More here: link. I’m not sure if Paul’s “not because I dislike the song” means he doesn’t dislike the song or simply isn’t factoring that in here, but the article is useful reading nonetheless.

    I remember that A-Team episode. IIRC, the other QB (not Joe Namath) wore two different numbers on his jersey; I think he wore 12 on the front/back and 14 on the shoulders, or maybe it was the other way around.

    I can not wait for the day we no longer play the National Anthem before sporting events.

    Particularly so we can stop the disgusting and idiotic fan participation things like screaming “red” or “oh” – and most importantly the desecration of the Anthem that occurs before Blackhawks games when the crowd screams and claps and doesn’t even pay attention to the song!

    While I would not object to discontinuing the national anthem at sporting events, I do not find it “disgusting” or “idiotic” when fans yell “Oh”. In fact, it is a point of pride for some of us here in Ohio (especially at Ohio State games) to not only yell “Oh” at that point of the song, but to do it with arms raised over our heads to form the letter “O.”

    I’m an OSU guy & find it annoying when Buckeye fans do this. Its silly, but not a big deal to me. Some do get angry when it happens however.
    Out here in LV they scream, “gave proof through the KNIGHTS! that our flag was still there” at VGK’s games. Silliness.

    Four things that have always bothered me about the Anthem ritual:

    1. Singers who get the words wrong.

    2. Singers who pronounce “perilous” as “peh-ruh-liss” instead of “peh-ril-luss”.

    3. Singers who attempt to mimic Whitney Houston’s Super Bowl XXV rendition note-for-note, intonation-for-intonation, modulation-for-modulation.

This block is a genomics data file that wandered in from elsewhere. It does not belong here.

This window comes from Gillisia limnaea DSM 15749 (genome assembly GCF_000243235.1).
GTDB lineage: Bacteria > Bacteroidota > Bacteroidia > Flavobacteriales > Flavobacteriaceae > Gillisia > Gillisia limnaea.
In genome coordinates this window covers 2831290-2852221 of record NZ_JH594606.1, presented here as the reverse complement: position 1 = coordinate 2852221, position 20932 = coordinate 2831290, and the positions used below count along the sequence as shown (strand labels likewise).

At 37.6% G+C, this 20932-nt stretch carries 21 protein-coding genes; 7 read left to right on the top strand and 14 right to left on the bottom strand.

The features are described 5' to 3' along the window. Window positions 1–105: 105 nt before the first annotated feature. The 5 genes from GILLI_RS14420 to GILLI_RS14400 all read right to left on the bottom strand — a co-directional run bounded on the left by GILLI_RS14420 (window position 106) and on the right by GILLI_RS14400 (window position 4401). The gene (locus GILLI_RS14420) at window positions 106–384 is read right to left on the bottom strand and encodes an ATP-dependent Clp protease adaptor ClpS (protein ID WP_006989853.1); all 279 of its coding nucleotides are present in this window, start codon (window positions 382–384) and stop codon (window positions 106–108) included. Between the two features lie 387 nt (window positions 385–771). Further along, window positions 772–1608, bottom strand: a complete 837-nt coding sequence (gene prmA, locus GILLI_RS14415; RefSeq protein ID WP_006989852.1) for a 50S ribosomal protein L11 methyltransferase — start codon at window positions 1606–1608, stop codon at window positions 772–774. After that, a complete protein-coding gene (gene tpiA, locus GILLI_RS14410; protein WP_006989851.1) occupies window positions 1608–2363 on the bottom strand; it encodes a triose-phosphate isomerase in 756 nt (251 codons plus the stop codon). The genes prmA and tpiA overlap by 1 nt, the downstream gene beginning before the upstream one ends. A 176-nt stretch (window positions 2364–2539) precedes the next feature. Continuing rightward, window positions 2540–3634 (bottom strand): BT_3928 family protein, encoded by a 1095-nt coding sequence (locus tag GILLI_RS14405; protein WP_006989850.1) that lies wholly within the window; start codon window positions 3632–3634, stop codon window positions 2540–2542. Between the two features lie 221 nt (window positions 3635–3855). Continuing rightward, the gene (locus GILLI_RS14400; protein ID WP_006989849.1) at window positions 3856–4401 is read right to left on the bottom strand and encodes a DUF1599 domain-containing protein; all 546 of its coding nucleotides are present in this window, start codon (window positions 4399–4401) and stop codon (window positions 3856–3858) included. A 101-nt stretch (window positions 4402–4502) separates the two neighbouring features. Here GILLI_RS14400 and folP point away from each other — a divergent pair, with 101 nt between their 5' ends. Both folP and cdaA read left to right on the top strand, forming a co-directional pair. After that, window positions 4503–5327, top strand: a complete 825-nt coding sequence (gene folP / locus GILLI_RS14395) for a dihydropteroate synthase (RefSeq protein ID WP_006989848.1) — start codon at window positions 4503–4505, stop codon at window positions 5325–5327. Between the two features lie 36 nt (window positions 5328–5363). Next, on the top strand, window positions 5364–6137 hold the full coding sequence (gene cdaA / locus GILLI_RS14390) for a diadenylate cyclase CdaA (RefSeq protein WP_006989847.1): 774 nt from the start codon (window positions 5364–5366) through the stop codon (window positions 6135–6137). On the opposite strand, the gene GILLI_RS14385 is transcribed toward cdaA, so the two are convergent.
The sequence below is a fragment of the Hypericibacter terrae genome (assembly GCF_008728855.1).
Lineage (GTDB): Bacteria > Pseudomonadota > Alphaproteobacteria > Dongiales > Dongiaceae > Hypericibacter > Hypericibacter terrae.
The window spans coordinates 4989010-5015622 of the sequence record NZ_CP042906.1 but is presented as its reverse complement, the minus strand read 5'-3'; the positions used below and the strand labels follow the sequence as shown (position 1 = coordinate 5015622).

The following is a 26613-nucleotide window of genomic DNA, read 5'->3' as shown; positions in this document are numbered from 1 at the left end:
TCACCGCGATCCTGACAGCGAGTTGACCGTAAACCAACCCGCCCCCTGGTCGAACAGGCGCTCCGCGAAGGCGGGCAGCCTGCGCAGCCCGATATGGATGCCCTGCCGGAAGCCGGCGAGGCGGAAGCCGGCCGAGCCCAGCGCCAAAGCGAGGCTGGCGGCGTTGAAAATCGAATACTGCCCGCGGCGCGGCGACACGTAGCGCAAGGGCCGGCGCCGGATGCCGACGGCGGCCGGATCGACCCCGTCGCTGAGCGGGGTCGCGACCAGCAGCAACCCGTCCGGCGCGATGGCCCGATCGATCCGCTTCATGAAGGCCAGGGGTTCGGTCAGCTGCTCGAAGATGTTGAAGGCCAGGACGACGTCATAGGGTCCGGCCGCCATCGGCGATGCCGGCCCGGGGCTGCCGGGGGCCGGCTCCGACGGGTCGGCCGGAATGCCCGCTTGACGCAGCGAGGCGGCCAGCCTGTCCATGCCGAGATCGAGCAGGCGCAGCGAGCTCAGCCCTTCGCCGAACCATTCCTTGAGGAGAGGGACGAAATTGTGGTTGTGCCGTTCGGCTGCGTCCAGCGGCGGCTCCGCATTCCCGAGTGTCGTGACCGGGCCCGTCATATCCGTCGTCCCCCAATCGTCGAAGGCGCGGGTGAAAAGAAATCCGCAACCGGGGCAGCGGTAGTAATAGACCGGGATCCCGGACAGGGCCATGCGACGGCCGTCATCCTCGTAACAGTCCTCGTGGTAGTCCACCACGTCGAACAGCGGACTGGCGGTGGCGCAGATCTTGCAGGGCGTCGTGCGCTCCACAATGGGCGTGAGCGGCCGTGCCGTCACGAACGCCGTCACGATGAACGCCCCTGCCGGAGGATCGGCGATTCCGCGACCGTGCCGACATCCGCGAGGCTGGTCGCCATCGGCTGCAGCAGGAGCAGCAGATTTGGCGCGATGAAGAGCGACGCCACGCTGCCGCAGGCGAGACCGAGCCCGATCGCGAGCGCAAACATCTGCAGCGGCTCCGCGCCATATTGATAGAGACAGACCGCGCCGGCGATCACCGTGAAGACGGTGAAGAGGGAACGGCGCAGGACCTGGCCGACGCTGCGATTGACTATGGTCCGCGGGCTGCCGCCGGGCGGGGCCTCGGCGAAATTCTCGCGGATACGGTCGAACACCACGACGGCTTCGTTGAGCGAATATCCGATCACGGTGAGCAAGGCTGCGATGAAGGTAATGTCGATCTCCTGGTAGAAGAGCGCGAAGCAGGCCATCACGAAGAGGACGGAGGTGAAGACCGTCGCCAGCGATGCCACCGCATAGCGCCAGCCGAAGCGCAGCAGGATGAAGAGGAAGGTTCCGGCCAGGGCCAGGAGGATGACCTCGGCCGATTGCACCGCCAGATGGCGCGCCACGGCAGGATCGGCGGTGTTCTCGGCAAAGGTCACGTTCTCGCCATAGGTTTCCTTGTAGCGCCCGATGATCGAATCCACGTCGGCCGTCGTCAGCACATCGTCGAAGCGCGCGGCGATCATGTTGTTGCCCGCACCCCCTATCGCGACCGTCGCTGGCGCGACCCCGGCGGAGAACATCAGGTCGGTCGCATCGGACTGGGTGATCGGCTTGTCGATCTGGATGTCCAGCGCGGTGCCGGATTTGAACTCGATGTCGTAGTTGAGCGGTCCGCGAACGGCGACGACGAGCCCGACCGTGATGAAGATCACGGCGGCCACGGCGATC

4. The age of the singer being inversely proportional to the length of the rendition, especially as to #3, supra.

    The ritual singing of “Take Me Out To The Ball Game” at Wrigley has a similar irritation point for me: folks singing “I don’t care if I EVER get back”, rather than the correct “NEVER get back”.

    The point of the screaming and clapping in Chicago is to honor the anthem. It may seem weird to you, and if that’s not your preferred approach, don’t do it. But it’s not your place to judge how someone else shows appreciation. Your way is not the only valid way.

    Great photo re the Woody Hayes memorial band on the BBall unis. Rex Chapman vs Jay Burson in the photo no less!

    My guess is the producers didn’t want the viewers thinking or being confused that Namath was playing himself, which he wasn’t.

    Similarly, I wonder if this issue will continue to spread past sports and into the education system. Why do students have to recite the Pledge of Allegiance at the beginning of every school day? It seems unnecessary at best and jingoistic at worst. Having students recite the pledge seems as antiquated as changing the name of sauerkraut to liberty cabbage.

    Unfortunately I’m sure not playing the National Anthem will be politicized big time. I like the example that other entertainment events don’t have this.